a matter of italics

Are you glad I’m not talking about commas again today?  🙂

A while ago (last year?), I read the following in a review of a novel:  “[The author] also vastly overuses italics and is inconsistent in their use (sometimes the italics represent thoughts, yet other times a character will deliver one line of dialogue in italics and another in normal print, often on the same page or even in the same paragraph).”

Overall, it was a positive review, and I’m sure the author is pleased with it.  On the other hand, the editor ought to be a bit annoyed, seeing fault found where no fault exists.

Oh, wait — the editor is annoyed.

These uses of italics are not wrong.  It is not ‘over-using’ italics to use them in all the ways that are correct and necessary in the writing.  To say so is like saying that, if you use commas in compound sentences, you shouldn’t use them to separate items in a list as well.

Standard uses of italics include foreign words, strong emphasis, character thoughts (this one is optional — there’s no rule of any sort for how to indicate character thoughts — although it is a very common usage, and less confusing than using quotation marks as with dialogue)… and, of course, titles of books and movies and periodicals and music albums, plus the names of ships (yes, even starships).  Nowhere is there any rule (or even guideline) that says an author should pick just one of these uses and ignore all the others.

Any professional book reviewer ought to know these things.

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About Thomas Weaver

I’m a writer and editor who got into professional editing almost by accident years ago when a friend from university needed someone to copyedit his screenplay about giant stompy robots (mecha). Having discovered that I greatly enjoy this kind of work, I’ve been putting my uncanny knack for grammar and punctuation, along with an eclectic mental collection of facts, to good use ever since as a Wielder of the Red Pen of Doom. I'm physically disabled, and for the past several years, I’ve lived with my smugly good-looking twin Paul, who writes military science fiction and refuses to talk about his military service because he can’t. Sometimes Paul and I collaborate on stories, and sometimes I just edit whatever he writes. It's worked out rather well so far. My list of non-writing-related jobs from the past includes librarian, art model, high school teacher, science lab gofer… Although I have no spouse or offspring to tell you about, I do have six cats. (The preferred term is "Insane Cat Gentleman.") I currently spend my time blogging, reading, editing, and fending off cats who like my desk better than my twin’s.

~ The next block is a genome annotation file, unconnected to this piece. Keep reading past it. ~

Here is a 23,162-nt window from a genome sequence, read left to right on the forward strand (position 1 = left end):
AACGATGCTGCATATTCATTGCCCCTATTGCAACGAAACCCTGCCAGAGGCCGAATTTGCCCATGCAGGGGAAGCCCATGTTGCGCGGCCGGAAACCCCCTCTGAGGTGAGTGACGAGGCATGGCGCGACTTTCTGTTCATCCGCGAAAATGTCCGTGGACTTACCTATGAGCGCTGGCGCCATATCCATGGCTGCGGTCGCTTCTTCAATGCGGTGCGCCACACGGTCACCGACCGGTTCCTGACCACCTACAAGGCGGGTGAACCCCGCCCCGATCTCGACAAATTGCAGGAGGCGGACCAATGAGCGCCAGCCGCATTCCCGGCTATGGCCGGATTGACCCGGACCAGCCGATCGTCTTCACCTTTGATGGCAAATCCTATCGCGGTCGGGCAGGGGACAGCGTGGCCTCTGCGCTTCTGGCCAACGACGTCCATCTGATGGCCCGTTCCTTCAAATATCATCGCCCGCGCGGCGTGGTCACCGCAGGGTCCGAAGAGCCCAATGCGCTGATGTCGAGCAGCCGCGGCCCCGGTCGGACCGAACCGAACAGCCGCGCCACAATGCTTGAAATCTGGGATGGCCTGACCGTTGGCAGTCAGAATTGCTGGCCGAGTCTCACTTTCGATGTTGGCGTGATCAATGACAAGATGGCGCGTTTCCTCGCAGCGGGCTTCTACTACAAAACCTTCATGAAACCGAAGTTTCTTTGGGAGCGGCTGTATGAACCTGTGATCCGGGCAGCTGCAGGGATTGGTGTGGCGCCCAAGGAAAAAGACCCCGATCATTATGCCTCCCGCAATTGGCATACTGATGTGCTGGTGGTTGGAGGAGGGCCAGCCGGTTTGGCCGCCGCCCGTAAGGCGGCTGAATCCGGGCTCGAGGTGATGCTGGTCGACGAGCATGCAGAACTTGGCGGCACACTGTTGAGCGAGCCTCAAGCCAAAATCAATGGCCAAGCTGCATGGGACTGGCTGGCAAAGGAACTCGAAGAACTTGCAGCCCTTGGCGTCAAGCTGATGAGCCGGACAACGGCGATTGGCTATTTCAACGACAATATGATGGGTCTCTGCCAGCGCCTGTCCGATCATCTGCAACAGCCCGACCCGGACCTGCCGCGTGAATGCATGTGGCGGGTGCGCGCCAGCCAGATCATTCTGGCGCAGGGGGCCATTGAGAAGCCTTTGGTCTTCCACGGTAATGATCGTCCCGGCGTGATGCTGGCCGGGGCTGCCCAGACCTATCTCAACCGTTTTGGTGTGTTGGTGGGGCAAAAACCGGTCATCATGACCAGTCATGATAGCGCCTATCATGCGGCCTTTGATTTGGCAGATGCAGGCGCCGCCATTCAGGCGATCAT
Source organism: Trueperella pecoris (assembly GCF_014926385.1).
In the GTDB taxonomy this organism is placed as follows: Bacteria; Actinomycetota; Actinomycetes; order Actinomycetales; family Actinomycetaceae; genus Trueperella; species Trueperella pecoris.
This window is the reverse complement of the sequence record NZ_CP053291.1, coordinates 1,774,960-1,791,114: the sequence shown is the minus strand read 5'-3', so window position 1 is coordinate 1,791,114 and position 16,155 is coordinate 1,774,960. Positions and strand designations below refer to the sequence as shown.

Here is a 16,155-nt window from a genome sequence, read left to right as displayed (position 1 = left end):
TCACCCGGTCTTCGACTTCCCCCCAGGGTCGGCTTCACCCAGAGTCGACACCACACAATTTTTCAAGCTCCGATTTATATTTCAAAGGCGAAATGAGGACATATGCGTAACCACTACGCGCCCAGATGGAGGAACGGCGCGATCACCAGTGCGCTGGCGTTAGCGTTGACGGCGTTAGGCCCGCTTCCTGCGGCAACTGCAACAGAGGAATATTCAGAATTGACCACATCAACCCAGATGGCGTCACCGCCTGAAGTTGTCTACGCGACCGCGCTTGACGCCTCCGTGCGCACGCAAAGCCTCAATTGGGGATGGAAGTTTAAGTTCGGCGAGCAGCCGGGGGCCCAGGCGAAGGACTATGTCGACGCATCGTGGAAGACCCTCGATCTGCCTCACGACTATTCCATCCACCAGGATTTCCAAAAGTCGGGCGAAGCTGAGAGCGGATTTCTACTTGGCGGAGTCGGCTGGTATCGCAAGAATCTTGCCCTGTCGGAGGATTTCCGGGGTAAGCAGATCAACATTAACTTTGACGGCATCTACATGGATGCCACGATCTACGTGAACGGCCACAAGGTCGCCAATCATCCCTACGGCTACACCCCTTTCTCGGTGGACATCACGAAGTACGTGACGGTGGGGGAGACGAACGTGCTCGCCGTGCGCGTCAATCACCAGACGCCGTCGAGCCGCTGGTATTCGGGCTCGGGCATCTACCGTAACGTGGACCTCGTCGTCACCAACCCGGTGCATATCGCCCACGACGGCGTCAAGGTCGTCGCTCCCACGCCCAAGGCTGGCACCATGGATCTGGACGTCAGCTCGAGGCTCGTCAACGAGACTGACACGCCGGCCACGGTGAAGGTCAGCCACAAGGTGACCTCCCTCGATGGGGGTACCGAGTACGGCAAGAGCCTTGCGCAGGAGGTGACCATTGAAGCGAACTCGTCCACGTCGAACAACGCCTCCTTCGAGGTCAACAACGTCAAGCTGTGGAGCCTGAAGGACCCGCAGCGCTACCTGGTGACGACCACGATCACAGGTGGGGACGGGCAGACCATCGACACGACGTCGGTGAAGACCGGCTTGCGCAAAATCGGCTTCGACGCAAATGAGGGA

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11 Responses to a matter of italics

  1. nancyrae4 says:

    Actually, I found this blog reassuring:) I use italics for character thoughts, and I think they work. However, you comma blog filled me with terror. I must brush up on using the little critters. *cringes*

    Liked by 1 person

    • svrtnsse says:

      Yeah, the punctuation rants scare me a little bit as well. I’m usually just winging it and hoping it works and thinking that I’ll fix it in the next draft.

      Liked by 1 person

      • Key words: “next draft.” You’re still working on whatever it is you’re writing, instead of deciding that readers don’t really care about all that “grammar” nonsense anyway and leaving the FIRST draft as the FINAL draft, too. However, I’ll be easing up on the punctuation rants. I’m editing again, so my next posts will probably be about how much fun I’m having re-reading one of my clone’s novels.

        Like

    • It isn’t meant to be scary. My tirades are only directed at those authors who PUBLISH their work without making sure it’s clean first. No way I’d expect any work-in-progress to be perfect. (I’m an editor and proofreader, remember. If every author got it all right in the first draft, there’d be no need for people like me.) I simply feel it is incredibly disrespectful of the audience for any author to throw gibberish on Amazon and expect readers to pay for it when it hasn’t even gone through a basic spelling and grammar check like the ones every word processing program contains.

      Commas aren’t scary; they’re gentle creatures who just want to be loved.

      Like

  2. svrtnsse says: